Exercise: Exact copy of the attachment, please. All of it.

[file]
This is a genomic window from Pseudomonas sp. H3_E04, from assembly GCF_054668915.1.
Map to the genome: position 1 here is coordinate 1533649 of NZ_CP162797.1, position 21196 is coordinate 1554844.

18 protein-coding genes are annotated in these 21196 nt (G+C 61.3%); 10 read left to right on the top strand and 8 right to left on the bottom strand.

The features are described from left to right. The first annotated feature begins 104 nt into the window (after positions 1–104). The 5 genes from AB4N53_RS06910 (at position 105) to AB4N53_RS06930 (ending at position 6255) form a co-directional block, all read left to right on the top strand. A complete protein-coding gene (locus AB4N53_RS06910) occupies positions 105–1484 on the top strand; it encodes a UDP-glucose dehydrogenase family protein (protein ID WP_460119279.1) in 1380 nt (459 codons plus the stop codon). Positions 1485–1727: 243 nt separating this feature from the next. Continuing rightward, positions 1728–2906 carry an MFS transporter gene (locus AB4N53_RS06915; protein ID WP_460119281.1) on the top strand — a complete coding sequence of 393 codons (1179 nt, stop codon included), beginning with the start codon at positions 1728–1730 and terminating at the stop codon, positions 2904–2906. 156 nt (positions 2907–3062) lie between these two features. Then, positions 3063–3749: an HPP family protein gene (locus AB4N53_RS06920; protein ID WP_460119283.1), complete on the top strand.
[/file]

This is a genomic window from Pseudomonas sp. H3_E04, from assembly GCF_054668915.1.
Map to the genome: position 1 here is coordinate 1533649 of NZ_CP162797.1, position 21196 is coordinate 1554844.

18 protein-coding genes are annotated in these 21196 nt (G+C 61.3%); 10 read left to right on the top strand and 8 right to left on the bottom strand.

The features are described from left to right. The first annotated feature begins 104 nt into the window (after positions 1–104). The 5 genes from AB4N53_RS06910 (at position 105) to AB4N53_RS06930 (ending at position 6255) form a co-directional block, all read left to right on the top strand. A complete protein-coding gene (locus AB4N53_RS06910) occupies positions 105–1484 on the top strand; it encodes a UDP-glucose dehydrogenase family protein (protein ID WP_460119279.1) in 1380 nt (459 codons plus the stop codon). Positions 1485–1727: 243 nt separating this feature from the next. Continuing rightward, positions 1728–2906 carry an MFS transporter gene (locus AB4N53_RS06915; protein ID WP_460119281.1) on the top strand — a complete coding sequence of 393 codons (1179 nt, stop codon included), beginning with the start codon at positions 1728–1730 and terminating at the stop codon, positions 2904–2906. 156 nt (positions 2907–3062) lie between these two features. Then, positions 3063–3749: an HPP family protein gene (locus AB4N53_RS06920; protein ID WP_460119283.1), complete on the top strand.